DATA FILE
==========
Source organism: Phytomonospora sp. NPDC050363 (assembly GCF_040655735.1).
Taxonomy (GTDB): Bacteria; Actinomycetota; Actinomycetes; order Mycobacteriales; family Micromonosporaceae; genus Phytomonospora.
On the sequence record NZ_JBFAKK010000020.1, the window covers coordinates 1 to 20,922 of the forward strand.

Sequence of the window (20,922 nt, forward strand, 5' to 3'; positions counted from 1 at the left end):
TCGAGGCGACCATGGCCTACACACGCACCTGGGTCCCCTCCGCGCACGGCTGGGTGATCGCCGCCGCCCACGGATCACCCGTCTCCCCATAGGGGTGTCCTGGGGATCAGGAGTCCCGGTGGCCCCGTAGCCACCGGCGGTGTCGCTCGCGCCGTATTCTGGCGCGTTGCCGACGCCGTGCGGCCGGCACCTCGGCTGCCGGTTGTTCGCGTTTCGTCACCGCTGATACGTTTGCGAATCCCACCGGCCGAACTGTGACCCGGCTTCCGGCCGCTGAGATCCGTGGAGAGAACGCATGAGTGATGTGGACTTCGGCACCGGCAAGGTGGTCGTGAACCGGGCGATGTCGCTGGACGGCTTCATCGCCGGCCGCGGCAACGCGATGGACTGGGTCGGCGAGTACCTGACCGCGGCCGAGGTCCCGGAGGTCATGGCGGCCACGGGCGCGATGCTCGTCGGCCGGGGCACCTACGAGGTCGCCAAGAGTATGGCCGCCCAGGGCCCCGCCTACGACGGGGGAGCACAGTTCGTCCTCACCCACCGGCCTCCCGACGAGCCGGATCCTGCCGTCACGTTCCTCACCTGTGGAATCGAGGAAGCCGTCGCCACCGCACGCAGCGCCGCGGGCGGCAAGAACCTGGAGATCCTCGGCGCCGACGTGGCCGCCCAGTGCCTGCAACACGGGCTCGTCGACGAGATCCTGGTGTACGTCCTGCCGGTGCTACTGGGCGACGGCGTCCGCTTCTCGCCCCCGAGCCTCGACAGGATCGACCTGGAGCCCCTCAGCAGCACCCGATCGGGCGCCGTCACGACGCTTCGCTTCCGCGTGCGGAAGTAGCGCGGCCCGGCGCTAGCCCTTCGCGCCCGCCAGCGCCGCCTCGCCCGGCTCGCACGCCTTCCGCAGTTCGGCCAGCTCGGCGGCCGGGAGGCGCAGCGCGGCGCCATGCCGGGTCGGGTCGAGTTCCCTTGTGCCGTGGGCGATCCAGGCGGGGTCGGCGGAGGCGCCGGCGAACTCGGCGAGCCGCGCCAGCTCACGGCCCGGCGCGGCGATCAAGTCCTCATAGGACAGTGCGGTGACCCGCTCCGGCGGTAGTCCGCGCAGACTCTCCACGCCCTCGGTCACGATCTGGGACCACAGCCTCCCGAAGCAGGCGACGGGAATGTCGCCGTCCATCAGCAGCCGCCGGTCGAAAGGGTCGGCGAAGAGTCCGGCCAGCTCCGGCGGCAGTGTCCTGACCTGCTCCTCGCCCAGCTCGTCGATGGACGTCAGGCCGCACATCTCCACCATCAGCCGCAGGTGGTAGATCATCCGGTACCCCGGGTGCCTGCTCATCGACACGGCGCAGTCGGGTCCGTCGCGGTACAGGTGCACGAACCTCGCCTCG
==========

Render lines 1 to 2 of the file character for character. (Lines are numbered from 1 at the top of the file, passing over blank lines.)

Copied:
Source organism: Phytomonospora sp. NPDC050363 (assembly GCF_040655735.1).
Taxonomy (GTDB): Bacteria; Actinomycetota; Actinomycetes; order Mycobacteriales; family Micromonosporaceae; genus Phytomonospora.